in Crop Plants
WHAT ARE PLASTIDS?
AND WHY IS IT USEFUL TO TRANSFORM THEM?
Plastids develop from proplastids which are small organelles found in
the plant cell.
Several kinds of plastid e.g. chloroplasts, chromoplasts and leukoplasts
from the proplastid and each have a different function. The most common
found in the plant cell is the chloroplast. There can be
up to several hundred
chloroplasts in a cell.
THE SUNS ENERGY
The main function of the chloroplast is to harness the energy
from sunlight and
use it to convert carbon dioxide and water to sugars that can
used or stored by
the plant. This process is known as photosynthesis. Most chloroplast
are dictated by genes in the nucleus.The chloroplast itself
contains a circular
molecule of DNA that also encodes genes for photosynthesis and other
POLLEN DOES NOT
CARRY CHLOROPLAST DNA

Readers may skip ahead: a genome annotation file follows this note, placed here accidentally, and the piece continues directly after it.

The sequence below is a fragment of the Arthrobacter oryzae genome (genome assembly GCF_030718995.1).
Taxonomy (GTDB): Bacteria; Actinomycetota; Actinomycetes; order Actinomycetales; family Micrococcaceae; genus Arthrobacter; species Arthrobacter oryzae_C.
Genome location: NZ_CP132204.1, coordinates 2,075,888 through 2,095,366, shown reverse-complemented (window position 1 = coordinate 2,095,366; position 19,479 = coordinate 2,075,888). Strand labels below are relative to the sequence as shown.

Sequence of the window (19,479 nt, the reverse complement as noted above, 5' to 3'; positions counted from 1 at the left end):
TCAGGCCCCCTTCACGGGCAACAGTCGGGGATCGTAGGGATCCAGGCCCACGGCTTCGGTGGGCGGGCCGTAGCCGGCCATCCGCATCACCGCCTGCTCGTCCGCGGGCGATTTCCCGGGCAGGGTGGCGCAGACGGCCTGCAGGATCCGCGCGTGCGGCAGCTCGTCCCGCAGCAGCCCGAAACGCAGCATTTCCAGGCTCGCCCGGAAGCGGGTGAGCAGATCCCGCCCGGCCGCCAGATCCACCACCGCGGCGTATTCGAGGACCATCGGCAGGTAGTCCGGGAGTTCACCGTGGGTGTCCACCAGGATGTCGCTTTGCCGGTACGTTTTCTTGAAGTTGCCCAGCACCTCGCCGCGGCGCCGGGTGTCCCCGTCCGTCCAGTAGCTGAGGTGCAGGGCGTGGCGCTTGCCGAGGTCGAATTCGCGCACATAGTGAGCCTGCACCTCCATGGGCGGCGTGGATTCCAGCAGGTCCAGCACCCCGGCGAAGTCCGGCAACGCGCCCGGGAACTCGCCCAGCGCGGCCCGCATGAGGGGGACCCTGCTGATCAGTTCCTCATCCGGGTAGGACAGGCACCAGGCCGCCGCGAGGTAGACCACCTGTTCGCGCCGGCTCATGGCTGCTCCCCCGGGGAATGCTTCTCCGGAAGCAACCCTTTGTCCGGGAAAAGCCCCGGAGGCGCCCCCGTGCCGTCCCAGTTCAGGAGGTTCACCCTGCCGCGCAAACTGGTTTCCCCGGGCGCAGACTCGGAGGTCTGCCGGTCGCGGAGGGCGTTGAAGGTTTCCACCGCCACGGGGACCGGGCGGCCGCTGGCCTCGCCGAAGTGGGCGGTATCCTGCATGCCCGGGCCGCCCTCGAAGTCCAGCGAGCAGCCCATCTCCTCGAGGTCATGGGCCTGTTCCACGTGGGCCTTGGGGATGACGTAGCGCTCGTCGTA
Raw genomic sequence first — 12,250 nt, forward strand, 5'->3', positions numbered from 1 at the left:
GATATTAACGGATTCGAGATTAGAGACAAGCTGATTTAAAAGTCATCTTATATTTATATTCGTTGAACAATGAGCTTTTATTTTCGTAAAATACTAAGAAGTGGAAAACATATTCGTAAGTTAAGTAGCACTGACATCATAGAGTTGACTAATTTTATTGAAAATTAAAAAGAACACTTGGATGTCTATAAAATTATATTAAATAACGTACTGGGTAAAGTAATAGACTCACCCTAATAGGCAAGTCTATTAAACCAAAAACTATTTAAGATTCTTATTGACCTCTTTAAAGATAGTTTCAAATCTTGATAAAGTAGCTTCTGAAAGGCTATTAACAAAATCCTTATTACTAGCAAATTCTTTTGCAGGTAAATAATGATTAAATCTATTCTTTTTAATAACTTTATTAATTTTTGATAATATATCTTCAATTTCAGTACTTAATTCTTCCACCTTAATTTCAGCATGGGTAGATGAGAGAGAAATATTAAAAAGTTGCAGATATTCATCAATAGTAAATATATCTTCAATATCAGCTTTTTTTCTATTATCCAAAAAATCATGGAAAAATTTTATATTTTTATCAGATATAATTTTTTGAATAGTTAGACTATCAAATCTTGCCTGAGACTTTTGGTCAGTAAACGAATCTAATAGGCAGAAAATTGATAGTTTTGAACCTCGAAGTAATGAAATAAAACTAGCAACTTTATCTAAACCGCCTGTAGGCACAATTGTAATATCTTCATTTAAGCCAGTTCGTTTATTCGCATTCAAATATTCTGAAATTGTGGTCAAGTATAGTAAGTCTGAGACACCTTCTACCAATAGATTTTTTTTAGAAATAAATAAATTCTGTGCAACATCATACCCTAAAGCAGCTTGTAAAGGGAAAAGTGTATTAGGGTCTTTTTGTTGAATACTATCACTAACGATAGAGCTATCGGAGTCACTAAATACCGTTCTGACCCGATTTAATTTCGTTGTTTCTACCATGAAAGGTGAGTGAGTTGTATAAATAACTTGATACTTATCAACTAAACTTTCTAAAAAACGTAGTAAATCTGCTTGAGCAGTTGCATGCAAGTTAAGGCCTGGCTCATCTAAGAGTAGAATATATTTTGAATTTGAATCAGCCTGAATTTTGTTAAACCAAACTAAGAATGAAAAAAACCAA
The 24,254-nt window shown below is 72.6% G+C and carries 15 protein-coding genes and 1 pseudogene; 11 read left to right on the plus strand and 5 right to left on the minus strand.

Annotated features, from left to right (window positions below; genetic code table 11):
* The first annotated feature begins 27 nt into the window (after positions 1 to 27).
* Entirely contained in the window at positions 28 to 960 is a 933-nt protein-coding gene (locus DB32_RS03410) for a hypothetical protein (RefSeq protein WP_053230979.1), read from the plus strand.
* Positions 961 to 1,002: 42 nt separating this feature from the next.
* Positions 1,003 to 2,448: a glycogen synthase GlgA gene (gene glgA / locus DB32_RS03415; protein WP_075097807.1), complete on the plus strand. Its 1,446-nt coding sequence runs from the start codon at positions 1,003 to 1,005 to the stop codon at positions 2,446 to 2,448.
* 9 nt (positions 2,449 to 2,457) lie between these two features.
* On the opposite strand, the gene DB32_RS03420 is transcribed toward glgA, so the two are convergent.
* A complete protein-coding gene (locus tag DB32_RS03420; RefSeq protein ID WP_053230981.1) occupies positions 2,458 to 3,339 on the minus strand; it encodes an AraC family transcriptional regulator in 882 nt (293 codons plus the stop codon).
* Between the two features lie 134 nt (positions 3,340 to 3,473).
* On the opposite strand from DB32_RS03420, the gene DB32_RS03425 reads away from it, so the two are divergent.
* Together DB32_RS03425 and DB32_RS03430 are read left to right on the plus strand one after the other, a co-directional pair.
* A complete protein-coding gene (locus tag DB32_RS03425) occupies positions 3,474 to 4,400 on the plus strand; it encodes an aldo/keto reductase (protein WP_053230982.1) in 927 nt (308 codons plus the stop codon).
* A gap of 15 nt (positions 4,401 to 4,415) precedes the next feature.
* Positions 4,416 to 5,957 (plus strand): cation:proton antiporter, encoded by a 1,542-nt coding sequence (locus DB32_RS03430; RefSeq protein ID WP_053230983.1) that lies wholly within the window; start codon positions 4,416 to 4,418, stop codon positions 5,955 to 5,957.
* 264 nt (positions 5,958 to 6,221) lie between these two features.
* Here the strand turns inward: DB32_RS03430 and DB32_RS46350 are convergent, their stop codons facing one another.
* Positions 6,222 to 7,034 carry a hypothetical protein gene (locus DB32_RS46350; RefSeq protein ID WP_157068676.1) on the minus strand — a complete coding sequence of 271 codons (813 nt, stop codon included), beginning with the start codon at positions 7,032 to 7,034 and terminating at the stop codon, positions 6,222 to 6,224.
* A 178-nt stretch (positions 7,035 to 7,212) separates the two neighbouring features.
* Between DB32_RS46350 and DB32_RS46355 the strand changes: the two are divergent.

One striking feature of plastids is that its genome (the circle of DNA)
inherited in most plants. This means that the pollen grains (the
cells carry the genetic information contained in the nucleus but not
in the chloroplast.
This fact can be exploited in the context of genetic modification (GM)
species. One of the main concerns of those opposed to GM technology
containment of the modified gene within the transgenic crop.
It is argued that
there would be no control on the escape of novel genes via
If however, using this technology, the novel genes
were contained in the
chloroplast, the pollen grains would remain "unmodified"
and so pose no
threat of spread of the novel gene by pollen dispersion.
Contract no: QLK3-CT-1999-00692
Coordinator: Prof. Phil Dix, Department of Biology, NUI Maynooth,
Co. Kildare, Ireland.
Any questions? Email:firstname.lastname@example.org
Chloroplast image from: www.brigadoon.com/~schafer/biology/chloropl.html